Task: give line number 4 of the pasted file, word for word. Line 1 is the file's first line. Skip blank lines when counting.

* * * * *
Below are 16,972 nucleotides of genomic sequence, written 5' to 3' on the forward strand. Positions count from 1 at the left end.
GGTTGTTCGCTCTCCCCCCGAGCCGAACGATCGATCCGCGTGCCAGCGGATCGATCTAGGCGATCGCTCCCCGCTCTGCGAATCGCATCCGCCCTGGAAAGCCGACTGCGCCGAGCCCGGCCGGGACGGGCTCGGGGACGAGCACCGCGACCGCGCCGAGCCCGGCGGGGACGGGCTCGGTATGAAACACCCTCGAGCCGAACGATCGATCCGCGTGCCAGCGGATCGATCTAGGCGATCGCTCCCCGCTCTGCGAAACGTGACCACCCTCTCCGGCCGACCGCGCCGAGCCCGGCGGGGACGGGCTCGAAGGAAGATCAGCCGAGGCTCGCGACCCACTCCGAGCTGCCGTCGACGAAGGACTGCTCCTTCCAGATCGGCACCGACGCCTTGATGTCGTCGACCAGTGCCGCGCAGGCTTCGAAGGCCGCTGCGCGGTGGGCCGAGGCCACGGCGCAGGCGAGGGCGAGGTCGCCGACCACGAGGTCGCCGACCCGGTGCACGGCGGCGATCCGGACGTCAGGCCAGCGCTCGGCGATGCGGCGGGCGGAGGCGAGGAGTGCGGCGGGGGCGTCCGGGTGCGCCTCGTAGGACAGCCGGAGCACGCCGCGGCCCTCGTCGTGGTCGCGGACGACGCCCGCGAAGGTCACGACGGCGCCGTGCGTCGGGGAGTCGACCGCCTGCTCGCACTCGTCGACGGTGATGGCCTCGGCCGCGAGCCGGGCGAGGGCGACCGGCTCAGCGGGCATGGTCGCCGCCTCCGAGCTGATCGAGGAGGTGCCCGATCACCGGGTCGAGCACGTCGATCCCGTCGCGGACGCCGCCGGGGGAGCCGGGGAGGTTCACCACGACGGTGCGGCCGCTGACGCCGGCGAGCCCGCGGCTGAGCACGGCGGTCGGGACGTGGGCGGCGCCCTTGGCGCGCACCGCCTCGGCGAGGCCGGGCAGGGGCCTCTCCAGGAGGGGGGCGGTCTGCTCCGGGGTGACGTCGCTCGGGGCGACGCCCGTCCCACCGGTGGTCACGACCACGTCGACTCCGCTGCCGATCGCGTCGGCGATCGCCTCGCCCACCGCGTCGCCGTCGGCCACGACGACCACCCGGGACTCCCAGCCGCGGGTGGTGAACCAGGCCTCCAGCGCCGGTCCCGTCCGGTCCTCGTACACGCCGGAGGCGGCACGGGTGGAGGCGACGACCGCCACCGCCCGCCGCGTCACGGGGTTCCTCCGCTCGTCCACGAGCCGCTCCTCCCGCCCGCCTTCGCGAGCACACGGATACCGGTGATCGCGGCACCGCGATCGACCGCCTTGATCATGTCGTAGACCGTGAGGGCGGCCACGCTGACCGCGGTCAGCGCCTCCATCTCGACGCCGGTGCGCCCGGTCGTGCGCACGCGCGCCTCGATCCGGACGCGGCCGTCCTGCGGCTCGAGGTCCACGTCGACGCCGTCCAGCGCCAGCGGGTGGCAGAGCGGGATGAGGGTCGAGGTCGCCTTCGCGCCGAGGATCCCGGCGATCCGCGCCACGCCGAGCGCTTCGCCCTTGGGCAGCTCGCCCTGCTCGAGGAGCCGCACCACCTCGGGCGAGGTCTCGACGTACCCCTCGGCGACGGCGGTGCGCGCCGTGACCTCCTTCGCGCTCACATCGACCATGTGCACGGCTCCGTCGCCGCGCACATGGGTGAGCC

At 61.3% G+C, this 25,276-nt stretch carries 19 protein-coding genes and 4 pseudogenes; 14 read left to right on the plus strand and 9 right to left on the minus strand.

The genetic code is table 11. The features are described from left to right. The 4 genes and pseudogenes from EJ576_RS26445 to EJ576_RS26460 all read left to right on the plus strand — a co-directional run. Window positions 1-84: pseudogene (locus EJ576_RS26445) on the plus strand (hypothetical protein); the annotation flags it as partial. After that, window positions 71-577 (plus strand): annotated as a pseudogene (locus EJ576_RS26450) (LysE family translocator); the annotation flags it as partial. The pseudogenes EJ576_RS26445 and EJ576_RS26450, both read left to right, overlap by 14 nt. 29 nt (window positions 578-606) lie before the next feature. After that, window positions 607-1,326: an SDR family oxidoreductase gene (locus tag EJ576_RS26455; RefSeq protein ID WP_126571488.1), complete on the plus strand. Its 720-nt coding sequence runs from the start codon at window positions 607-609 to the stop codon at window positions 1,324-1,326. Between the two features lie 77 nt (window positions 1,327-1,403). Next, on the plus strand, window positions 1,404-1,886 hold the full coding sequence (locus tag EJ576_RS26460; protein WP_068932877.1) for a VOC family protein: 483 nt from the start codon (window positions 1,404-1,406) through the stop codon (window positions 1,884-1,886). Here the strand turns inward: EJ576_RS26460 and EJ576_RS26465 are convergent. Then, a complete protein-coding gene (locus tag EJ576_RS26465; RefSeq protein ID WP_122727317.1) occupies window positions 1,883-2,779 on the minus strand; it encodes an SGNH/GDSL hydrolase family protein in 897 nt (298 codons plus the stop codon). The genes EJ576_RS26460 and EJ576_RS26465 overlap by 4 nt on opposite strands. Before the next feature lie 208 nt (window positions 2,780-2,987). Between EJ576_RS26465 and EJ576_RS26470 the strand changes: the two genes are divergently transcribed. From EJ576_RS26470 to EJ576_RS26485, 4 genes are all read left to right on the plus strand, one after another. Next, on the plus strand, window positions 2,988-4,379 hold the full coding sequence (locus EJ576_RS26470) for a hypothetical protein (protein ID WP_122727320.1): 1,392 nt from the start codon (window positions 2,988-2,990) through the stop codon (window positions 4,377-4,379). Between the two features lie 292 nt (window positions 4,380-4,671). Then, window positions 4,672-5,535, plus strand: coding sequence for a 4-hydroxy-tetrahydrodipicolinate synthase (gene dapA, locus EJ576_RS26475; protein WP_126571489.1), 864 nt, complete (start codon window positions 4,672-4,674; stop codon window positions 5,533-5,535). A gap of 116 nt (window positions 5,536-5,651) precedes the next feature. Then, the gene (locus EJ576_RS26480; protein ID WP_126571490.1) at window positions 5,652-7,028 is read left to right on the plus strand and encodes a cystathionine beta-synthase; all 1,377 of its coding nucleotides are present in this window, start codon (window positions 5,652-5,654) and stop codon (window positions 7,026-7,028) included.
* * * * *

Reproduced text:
The genetic code is table 11. The features are described from left to right. The 4 genes and pseudogenes from EJ576_RS26445 to EJ576_RS26460 all read left to right on the plus strand — a co-directional run. Window positions 1-84: pseudogene (locus EJ576_RS26445) on the plus strand (hypothetical protein); the annotation flags it as partial. After that, window positions 71-577 (plus strand): annotated as a pseudogene (locus EJ576_RS26450) (LysE family translocator); the annotation flags it as partial. The pseudogenes EJ576_RS26445 and EJ576_RS26450, both read left to right, overlap by 14 nt. 29 nt (window positions 578-606) lie before the next feature. After that, window positions 607-1,326: an SDR family oxidoreductase gene (locus tag EJ576_RS26455; RefSeq protein ID WP_126571488.1), complete on the plus strand. Its 720-nt coding sequence runs from the start codon at window positions 607-609 to the stop codon at window positions 1,324-1,326. Between the two features lie 77 nt (window positions 1,327-1,403). Next, on the plus strand, window positions 1,404-1,886 hold the full coding sequence (locus tag EJ576_RS26460; protein WP_068932877.1) for a VOC family protein: 483 nt from the start codon (window positions 1,404-1,406) through the stop codon (window positions 1,884-1,886). Here the strand turns inward: EJ576_RS26460 and EJ576_RS26465 are convergent. Then, a complete protein-coding gene (locus tag EJ576_RS26465; RefSeq protein ID WP_122727317.1) occupies window positions 1,883-2,779 on the minus strand; it encodes an SGNH/GDSL hydrolase family protein in 897 nt (298 codons plus the stop codon). The genes EJ576_RS26460 and EJ576_RS26465 overlap by 4 nt on opposite strands. Before the next feature lie 208 nt (window positions 2,780-2,987). Between EJ576_RS26465 and EJ576_RS26470 the strand changes: the two genes are divergently transcribed. From EJ576_RS26470 to EJ576_RS26485, 4 genes are all read left to right on the plus strand, one after another. Next, on the plus strand, window positions 2,988-4,379 hold the full coding sequence (locus EJ576_RS26470) for a hypothetical protein (protein ID WP_122727320.1): 1,392 nt from the start codon (window positions 2,988-2,990) through the stop codon (window positions 4,377-4,379). Between the two features lie 292 nt (window positions 4,380-4,671). Then, window positions 4,672-5,535, plus strand: coding sequence for a 4-hydroxy-tetrahydrodipicolinate synthase (gene dapA, locus EJ576_RS26475; protein WP_126571489.1), 864 nt, complete (start codon window positions 4,672-4,674; stop codon window positions 5,533-5,535). A gap of 116 nt (window positions 5,536-5,651) precedes the next feature. Then, the gene (locus EJ576_RS26480; protein ID WP_126571490.1) at window positions 5,652-7,028 is read left to right on the plus strand and encodes a cystathionine beta-synthase; all 1,377 of its coding nucleotides are present in this window, start codon (window positions 5,652-5,654) and stop codon (window positions 7,026-7,028) included.